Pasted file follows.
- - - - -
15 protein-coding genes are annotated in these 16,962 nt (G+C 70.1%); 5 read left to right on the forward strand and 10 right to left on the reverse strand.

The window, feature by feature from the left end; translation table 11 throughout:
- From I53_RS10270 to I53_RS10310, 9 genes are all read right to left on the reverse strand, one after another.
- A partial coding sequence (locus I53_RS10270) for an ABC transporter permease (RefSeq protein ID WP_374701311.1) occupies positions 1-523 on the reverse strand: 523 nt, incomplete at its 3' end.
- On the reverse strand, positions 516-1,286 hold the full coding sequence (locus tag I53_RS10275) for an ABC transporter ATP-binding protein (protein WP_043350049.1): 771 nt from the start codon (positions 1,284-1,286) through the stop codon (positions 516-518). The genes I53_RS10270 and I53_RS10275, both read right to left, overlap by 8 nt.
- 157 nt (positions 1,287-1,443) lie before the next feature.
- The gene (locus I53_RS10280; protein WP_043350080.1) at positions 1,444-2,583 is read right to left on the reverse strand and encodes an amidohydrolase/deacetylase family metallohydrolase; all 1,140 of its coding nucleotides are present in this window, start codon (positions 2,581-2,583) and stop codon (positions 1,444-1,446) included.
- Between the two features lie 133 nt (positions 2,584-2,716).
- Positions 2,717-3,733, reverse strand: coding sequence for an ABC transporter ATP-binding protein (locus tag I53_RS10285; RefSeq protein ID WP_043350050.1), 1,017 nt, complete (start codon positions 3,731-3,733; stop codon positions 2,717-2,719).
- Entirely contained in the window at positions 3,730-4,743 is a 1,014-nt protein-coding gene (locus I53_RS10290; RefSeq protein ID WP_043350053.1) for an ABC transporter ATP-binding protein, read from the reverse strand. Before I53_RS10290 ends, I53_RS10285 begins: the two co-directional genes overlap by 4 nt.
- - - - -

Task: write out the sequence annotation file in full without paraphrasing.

15 protein-coding genes are annotated in these 16,962 nt (G+C 70.1%); 5 read left to right on the forward strand and 10 right to left on the reverse strand.

The window, feature by feature from the left end; translation table 11 throughout:
- From I53_RS10270 to I53_RS10310, 9 genes are all read right to left on the reverse strand, one after another.
- A partial coding sequence (locus I53_RS10270) for an ABC transporter permease (RefSeq protein ID WP_374701311.1) occupies positions 1-523 on the reverse strand: 523 nt, incomplete at its 3' end.
- On the reverse strand, positions 516-1,286 hold the full coding sequence (locus tag I53_RS10275) for an ABC transporter ATP-binding protein (protein WP_043350049.1): 771 nt from the start codon (positions 1,284-1,286) through the stop codon (positions 516-518). The genes I53_RS10270 and I53_RS10275, both read right to left, overlap by 8 nt.
- 157 nt (positions 1,287-1,443) lie before the next feature.
- The gene (locus I53_RS10280; protein WP_043350080.1) at positions 1,444-2,583 is read right to left on the reverse strand and encodes an amidohydrolase/deacetylase family metallohydrolase; all 1,140 of its coding nucleotides are present in this window, start codon (positions 2,581-2,583) and stop codon (positions 1,444-1,446) included.
- Between the two features lie 133 nt (positions 2,584-2,716).
- Positions 2,717-3,733, reverse strand: coding sequence for an ABC transporter ATP-binding protein (locus tag I53_RS10285; RefSeq protein ID WP_043350050.1), 1,017 nt, complete (start codon positions 3,731-3,733; stop codon positions 2,717-2,719).
- Entirely contained in the window at positions 3,730-4,743 is a 1,014-nt protein-coding gene (locus I53_RS10290; RefSeq protein ID WP_043350053.1) for an ABC transporter ATP-binding protein, read from the reverse strand. Before I53_RS10290 ends, I53_RS10285 begins: the two co-directional genes overlap by 4 nt.